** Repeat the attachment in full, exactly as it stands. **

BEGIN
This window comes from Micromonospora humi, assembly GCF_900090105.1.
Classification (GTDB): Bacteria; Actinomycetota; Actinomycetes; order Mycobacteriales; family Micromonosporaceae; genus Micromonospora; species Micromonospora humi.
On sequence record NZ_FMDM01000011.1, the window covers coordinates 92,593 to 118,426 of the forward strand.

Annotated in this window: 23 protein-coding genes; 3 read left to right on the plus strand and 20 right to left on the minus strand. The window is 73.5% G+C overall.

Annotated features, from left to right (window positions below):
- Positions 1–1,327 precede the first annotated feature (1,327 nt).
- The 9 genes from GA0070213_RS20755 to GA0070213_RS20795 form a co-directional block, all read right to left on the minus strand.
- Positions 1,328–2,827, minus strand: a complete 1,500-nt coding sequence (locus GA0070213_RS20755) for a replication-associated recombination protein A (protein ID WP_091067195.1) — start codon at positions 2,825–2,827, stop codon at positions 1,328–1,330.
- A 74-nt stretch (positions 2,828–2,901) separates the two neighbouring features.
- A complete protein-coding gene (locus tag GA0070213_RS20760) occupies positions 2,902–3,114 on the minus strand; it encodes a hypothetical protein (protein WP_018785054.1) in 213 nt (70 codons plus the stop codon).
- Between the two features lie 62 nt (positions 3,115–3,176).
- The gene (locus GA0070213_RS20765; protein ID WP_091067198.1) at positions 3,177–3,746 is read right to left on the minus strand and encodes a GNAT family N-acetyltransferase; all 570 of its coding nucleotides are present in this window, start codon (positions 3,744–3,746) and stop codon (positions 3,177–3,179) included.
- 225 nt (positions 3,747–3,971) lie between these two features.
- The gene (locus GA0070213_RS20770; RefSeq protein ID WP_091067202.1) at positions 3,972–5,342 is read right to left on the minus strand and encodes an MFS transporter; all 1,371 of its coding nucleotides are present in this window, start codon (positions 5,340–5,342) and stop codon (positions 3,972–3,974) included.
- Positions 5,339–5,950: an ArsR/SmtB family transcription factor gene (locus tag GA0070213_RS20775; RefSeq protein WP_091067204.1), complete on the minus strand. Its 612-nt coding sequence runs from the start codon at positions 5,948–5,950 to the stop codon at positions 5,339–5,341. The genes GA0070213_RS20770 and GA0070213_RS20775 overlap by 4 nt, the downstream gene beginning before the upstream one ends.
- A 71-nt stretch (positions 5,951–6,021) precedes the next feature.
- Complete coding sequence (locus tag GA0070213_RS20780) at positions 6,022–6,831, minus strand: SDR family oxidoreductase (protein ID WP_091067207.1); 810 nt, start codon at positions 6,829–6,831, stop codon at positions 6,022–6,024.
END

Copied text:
This window comes from Micromonospora humi, assembly GCF_900090105.1.
Classification (GTDB): Bacteria; Actinomycetota; Actinomycetes; order Mycobacteriales; family Micromonosporaceae; genus Micromonospora; species Micromonospora humi.
On sequence record NZ_FMDM01000011.1, the window covers coordinates 92,593 to 118,426 of the forward strand.

Annotated in this window: 23 protein-coding genes; 3 read left to right on the plus strand and 20 right to left on the minus strand. The window is 73.5% G+C overall.

Annotated features, from left to right (window positions below):
- Positions 1–1,327 precede the first annotated feature (1,327 nt).
- The 9 genes from GA0070213_RS20755 to GA0070213_RS20795 form a co-directional block, all read right to left on the minus strand.
- Positions 1,328–2,827, minus strand: a complete 1,500-nt coding sequence (locus GA0070213_RS20755) for a replication-associated recombination protein A (protein ID WP_091067195.1) — start codon at positions 2,825–2,827, stop codon at positions 1,328–1,330.
- A 74-nt stretch (positions 2,828–2,901) separates the two neighbouring features.
- A complete protein-coding gene (locus tag GA0070213_RS20760) occupies positions 2,902–3,114 on the minus strand; it encodes a hypothetical protein (protein WP_018785054.1) in 213 nt (70 codons plus the stop codon).
- Between the two features lie 62 nt (positions 3,115–3,176).
- The gene (locus GA0070213_RS20765; protein ID WP_091067198.1) at positions 3,177–3,746 is read right to left on the minus strand and encodes a GNAT family N-acetyltransferase; all 570 of its coding nucleotides are present in this window, start codon (positions 3,744–3,746) and stop codon (positions 3,177–3,179) included.
- 225 nt (positions 3,747–3,971) lie between these two features.
- The gene (locus GA0070213_RS20770; RefSeq protein ID WP_091067202.1) at positions 3,972–5,342 is read right to left on the minus strand and encodes an MFS transporter; all 1,371 of its coding nucleotides are present in this window, start codon (positions 5,340–5,342) and stop codon (positions 3,972–3,974) included.
- Positions 5,339–5,950: an ArsR/SmtB family transcription factor gene (locus tag GA0070213_RS20775; RefSeq protein WP_091067204.1), complete on the minus strand. Its 612-nt coding sequence runs from the start codon at positions 5,948–5,950 to the stop codon at positions 5,339–5,341. The genes GA0070213_RS20770 and GA0070213_RS20775 overlap by 4 nt, the downstream gene beginning before the upstream one ends.
- A 71-nt stretch (positions 5,951–6,021) precedes the next feature.
- Complete coding sequence (locus tag GA0070213_RS20780) at positions 6,022–6,831, minus strand: SDR family oxidoreductase (protein ID WP_091067207.1); 810 nt, start codon at positions 6,829–6,831, stop codon at positions 6,022–6,024.